No companies are going to emerge from this crisis unscathed.

Companies will fall into one of two camps: they’ll either emerge from this crisis successfully, with excellent leadership and cohesive teams, or they’ll be weaker, lost, and perhaps won’t survive at all. 

My heart goes out to the many companies that are struggling due to the circumstances- restaurants and the travel industry come to mind, along with many microbusinesses in the gig economy. But then there are the companies that are struggling because of leadership and/or lack of clarity. These are companies that were struggling “in secret” before the crisis. Perhaps it hadn’t yet impacted revenue, but the team dysfunction was there. If you haven’t been taking action to pivot yet, you’ll likely end up in this second group.

If you’re a leader of a company that’s struggling to pivot, or simply struggling with how to effectively lead your newly remote team, take heart. It’s not too late to emerge from this crisis successfully. Here are some suggestions:

How to Emerge from this Crisis Successfully:

  1. Focus on HOW more than WHAT. Successful companies lead with their values and mission. While it may be tempting to go for the quick fix and step over company values during the pandemic, it would be a dire mistake. How do you want to be remembered on the other side of this crisis? If you don’t currently have company values that are alive in your employees, ask yourself this question*: “What’s our idea worth rallying around?” What do you want to be known for in the coming years? When there’s no roadmap for surviving these times, your values and mission can provide a welcome compass.
  2. People first. In VUCA (volatile, uncertain, chaotic, ambiguous) times, taking care of your people first is a recipe for success. Leaders go first. Have a town hall meeting on Zoom and share how you’re doing personally. Is it tough trying to work with kids underfoot? Does your dog manage to bark in the middle of every.single.meeting? Are you enjoying your new commute to the home office? Then invite other shares. If you have a large team, prep your senior leaders in advance and have a couple of them go next. Then open the floor to hear from others. This little bit of humanity will go a long way. Especially if your team is newly remote, they may be feeling adrift. They may be getting saddle sores from sitting in virtual meetings for hours on end. Ask them how they’re doing. Be prepared to listen empathetically.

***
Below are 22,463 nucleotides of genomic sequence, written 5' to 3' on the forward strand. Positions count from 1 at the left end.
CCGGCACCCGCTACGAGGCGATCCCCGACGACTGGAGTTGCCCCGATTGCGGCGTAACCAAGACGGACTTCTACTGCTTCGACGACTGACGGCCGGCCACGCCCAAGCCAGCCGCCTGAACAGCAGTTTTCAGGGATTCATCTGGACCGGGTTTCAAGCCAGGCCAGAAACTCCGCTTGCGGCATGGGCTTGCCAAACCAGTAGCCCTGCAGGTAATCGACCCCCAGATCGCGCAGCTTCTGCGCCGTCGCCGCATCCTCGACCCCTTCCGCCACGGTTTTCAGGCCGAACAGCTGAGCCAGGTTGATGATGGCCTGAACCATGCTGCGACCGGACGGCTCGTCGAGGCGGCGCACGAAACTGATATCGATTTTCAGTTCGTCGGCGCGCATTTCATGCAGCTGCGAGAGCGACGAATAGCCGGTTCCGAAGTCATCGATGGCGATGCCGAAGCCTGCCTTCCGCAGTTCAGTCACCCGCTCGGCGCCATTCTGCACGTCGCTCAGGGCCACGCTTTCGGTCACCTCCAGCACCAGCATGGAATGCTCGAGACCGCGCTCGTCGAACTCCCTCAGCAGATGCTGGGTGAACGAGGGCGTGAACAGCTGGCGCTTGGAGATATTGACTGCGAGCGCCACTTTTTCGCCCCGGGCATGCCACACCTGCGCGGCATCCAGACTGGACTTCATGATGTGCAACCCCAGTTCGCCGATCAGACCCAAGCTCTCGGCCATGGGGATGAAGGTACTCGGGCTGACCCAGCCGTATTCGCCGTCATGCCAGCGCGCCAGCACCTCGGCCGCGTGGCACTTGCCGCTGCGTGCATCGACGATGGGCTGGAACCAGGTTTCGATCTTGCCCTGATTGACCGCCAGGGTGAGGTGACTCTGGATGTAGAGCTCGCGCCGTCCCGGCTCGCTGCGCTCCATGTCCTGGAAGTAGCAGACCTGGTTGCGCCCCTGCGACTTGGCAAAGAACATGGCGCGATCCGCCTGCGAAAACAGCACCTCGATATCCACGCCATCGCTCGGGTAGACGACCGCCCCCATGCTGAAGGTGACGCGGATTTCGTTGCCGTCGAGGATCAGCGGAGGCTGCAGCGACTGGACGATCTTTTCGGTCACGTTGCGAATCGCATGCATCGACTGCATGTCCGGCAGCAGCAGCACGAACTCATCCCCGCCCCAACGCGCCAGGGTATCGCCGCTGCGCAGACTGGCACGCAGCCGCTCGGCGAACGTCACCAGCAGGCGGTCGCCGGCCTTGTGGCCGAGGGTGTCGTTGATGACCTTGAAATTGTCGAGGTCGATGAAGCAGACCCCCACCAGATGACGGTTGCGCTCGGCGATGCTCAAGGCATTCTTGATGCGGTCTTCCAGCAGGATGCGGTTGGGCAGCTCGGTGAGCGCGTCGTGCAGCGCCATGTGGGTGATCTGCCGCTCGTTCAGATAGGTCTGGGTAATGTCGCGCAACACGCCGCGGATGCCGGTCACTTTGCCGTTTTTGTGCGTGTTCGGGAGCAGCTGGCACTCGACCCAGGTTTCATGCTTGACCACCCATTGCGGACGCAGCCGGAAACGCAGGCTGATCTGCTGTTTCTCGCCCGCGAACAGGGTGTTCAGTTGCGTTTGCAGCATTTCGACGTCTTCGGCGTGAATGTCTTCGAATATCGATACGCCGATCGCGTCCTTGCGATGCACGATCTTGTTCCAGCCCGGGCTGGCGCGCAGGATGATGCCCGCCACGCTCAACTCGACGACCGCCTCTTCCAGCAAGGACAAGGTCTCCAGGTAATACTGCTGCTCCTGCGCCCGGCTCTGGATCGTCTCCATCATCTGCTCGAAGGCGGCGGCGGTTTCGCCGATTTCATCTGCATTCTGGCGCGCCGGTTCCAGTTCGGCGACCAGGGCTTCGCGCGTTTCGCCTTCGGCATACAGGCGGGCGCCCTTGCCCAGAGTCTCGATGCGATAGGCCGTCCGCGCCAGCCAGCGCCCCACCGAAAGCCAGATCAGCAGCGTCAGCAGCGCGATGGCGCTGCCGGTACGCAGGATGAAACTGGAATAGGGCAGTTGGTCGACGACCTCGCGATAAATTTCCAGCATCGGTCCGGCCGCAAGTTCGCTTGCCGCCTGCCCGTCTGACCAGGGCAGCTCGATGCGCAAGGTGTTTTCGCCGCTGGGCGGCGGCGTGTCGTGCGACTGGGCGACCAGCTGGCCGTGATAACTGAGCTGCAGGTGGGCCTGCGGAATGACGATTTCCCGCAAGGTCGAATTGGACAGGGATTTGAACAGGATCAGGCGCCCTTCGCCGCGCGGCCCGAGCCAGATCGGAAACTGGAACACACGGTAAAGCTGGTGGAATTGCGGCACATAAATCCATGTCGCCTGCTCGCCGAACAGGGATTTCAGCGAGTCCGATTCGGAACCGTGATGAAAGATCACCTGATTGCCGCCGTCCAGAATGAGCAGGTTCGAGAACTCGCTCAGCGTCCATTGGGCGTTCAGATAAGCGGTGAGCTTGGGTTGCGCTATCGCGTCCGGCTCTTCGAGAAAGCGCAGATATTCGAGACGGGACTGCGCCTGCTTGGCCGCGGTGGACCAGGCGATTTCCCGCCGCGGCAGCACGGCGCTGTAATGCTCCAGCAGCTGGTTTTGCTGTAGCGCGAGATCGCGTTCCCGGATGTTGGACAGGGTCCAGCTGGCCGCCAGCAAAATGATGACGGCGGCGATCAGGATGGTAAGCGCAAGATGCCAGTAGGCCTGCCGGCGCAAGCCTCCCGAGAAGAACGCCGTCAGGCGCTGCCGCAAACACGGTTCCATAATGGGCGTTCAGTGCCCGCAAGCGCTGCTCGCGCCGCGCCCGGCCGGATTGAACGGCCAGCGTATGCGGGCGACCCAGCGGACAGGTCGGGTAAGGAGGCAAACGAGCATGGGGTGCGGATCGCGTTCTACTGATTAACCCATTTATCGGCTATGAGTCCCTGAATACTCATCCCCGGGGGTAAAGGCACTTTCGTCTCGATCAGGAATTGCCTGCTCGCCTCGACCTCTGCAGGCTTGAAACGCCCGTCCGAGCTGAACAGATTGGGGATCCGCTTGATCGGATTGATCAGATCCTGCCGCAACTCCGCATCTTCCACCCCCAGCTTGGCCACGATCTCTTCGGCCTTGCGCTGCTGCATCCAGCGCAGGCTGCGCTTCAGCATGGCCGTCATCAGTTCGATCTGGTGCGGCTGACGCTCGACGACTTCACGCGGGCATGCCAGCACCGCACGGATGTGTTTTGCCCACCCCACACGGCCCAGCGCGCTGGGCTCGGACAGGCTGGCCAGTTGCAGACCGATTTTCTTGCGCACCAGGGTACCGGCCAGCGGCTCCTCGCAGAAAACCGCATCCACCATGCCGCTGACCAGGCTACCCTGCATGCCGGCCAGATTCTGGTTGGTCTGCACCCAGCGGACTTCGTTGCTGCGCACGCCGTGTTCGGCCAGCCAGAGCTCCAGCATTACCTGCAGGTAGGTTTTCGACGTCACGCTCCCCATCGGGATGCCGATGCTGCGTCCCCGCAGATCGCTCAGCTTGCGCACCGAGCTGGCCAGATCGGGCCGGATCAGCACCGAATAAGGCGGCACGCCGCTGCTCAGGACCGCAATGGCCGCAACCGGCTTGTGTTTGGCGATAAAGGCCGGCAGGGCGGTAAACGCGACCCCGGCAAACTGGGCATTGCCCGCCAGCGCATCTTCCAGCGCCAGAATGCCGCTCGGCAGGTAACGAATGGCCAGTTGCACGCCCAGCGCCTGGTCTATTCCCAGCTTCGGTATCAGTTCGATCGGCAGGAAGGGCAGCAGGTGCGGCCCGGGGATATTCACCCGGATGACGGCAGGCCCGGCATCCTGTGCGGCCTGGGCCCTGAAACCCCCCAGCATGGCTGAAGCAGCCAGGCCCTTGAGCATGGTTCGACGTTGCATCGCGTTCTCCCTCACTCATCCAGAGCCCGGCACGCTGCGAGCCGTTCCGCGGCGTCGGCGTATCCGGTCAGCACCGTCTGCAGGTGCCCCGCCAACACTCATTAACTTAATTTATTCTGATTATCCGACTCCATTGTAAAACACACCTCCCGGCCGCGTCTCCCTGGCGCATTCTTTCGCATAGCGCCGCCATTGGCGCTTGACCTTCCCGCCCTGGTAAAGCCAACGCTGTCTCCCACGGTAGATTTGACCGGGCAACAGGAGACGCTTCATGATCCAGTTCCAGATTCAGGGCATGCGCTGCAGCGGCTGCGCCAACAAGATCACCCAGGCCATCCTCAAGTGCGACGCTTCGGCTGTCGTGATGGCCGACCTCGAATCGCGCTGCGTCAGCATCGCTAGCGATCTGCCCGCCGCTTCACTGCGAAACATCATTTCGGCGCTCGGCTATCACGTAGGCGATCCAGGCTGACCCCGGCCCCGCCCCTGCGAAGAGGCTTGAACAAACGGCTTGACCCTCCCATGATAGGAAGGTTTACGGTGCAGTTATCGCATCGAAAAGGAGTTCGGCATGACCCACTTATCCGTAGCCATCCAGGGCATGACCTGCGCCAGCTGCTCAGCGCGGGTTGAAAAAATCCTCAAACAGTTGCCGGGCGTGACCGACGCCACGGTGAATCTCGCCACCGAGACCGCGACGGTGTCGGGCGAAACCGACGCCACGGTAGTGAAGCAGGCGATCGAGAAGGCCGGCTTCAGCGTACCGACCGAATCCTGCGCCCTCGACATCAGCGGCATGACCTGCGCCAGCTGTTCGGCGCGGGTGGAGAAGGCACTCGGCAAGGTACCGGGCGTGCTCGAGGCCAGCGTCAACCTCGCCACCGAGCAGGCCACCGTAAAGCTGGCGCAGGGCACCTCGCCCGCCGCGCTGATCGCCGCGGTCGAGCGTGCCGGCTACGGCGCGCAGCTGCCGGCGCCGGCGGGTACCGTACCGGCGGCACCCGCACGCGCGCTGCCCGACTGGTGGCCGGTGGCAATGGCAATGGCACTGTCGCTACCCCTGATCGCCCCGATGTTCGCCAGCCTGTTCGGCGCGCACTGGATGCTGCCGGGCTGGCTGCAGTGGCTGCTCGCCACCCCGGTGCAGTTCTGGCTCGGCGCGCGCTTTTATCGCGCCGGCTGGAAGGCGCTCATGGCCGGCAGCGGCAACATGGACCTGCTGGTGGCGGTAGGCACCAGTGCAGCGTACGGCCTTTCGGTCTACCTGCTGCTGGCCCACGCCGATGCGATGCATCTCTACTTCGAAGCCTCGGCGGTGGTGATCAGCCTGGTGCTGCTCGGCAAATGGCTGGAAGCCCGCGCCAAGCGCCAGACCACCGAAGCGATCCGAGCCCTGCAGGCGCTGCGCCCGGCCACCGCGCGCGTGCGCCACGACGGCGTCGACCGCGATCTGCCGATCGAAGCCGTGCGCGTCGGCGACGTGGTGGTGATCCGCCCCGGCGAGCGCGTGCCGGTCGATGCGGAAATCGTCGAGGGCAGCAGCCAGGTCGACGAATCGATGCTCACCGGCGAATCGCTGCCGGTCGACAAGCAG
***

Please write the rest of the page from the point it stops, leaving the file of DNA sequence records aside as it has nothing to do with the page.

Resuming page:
3. Don’t underestimate the emotional toll this is taking. Virtually everyone is experiencing at least a little trauma response. Clients and colleagues report that it’s difficult to focus. People are experiencing anxiety, loneliness, and overwhelm. A report last week indicated that people in the Bay Area are drinking 42% more than usual. A survey last week found that nearly one in five people are experiencing significant amounts of stress. That’s double the number of people who responded to the survey last year, when we weren’t in a global crisis. There are plenty of free and low cost tools that can help manage stress.
  4. Create clarity. Once you’ve identified the idea you want to rally around, create a short list of key priorities- no more than five. These are objectives that the team will work on each week. They should be SMART- specific, measurable, achievable, relevant, and time-bound. Relevant is probably the most important word here. What matters NOW with the work your company does? Communicate your priorities early and often. If you start to feel like a broken record, you might be communicating them enough. These priorities will act as guidewires in mountaineering. They’ll be something team members can hold onto when the going gets tough. 
  5. Re-imagine meetings. Clients are complaining about being stuck at their desk for hours on end in meetings. In this new remote reality, we can do better. Last week I wrote that Seth Godin wrote a short manifesto on March 18th that offers a comprehensive look at the future of online interactions. Patrick Lencioni (5 Behaviors of Dysfunctional Teams) weighed in today as well. He strongly advocated getting rid of what he called “meeting stew” and what we call “kitchen sink meetings” where you surface and try to fix multiple problems in one meeting. He suggested 3 types of meetings instead:
    1. A morning stand up where everyone checks in briefly about how they’re doing.
    2. Weekly tactical meetings to check on status of the key priorities. You can use a red-yellow-green system to rate progress on each one.
    3. Regular strategic meetings where the relevant team rolls up their sleeves to solve ONE problem. Think of these as co-working times. You can ask questions and bounce ideas off each other in between working on your piece of the puzzle.

*The core idea behind Motto branding agency’s work is to find your brand’s Big Idea: the Idea Worth Rallying Around.

Despite how stressful these times are, remember that you are at choice. You get to choose how you respond to what’s coming your way. Choose wisely, friends. And cut yourself some slack when you don’t. We’re all making mistakes in these uncharted territories.